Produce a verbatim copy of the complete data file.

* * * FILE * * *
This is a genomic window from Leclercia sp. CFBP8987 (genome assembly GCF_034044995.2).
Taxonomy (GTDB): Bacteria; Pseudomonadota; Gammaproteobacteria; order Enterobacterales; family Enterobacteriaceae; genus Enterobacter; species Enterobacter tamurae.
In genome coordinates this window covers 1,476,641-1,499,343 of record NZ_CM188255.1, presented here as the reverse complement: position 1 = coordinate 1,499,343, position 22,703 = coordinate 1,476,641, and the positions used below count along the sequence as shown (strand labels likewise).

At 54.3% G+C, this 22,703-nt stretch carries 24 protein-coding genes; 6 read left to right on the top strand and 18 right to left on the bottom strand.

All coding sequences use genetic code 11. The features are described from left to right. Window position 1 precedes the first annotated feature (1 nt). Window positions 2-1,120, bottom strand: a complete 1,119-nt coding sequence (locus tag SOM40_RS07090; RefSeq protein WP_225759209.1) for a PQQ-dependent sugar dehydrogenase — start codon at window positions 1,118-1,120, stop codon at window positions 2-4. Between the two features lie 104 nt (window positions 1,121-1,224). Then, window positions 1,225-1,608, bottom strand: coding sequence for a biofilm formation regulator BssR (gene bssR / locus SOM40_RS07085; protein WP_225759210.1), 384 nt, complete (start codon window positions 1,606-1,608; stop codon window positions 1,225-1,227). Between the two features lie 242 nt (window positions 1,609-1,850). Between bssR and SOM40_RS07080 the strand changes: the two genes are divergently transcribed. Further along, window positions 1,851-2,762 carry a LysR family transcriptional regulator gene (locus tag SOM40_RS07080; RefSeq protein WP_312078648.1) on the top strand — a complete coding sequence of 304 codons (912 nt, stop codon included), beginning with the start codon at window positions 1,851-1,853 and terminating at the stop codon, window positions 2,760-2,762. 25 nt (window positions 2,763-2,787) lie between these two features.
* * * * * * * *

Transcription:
This is a genomic window from Leclercia sp. CFBP8987 (genome assembly GCF_034044995.2).
Taxonomy (GTDB): Bacteria; Pseudomonadota; Gammaproteobacteria; order Enterobacterales; family Enterobacteriaceae; genus Enterobacter; species Enterobacter tamurae.
In genome coordinates this window covers 1,476,641-1,499,343 of record NZ_CM188255.1, presented here as the reverse complement: position 1 = coordinate 1,499,343, position 22,703 = coordinate 1,476,641, and the positions used below count along the sequence as shown (strand labels likewise).

At 54.3% G+C, this 22,703-nt stretch carries 24 protein-coding genes; 6 read left to right on the top strand and 18 right to left on the bottom strand.

All coding sequences use genetic code 11. The features are described from left to right. Window position 1 precedes the first annotated feature (1 nt). Window positions 2-1,120, bottom strand: a complete 1,119-nt coding sequence (locus tag SOM40_RS07090; RefSeq protein WP_225759209.1) for a PQQ-dependent sugar dehydrogenase — start codon at window positions 1,118-1,120, stop codon at window positions 2-4. Between the two features lie 104 nt (window positions 1,121-1,224). Then, window positions 1,225-1,608, bottom strand: coding sequence for a biofilm formation regulator BssR (gene bssR / locus SOM40_RS07085; protein WP_225759210.1), 384 nt, complete (start codon window positions 1,606-1,608; stop codon window positions 1,225-1,227). Between the two features lie 242 nt (window positions 1,609-1,850). Between bssR and SOM40_RS07080 the strand changes: the two genes are divergently transcribed. Further along, window positions 1,851-2,762 carry a LysR family transcriptional regulator gene (locus tag SOM40_RS07080; RefSeq protein WP_312078648.1) on the top strand — a complete coding sequence of 304 codons (912 nt, stop codon included), beginning with the start codon at window positions 1,851-1,853 and terminating at the stop codon, window positions 2,760-2,762. 25 nt (window positions 2,763-2,787) lie between these two features.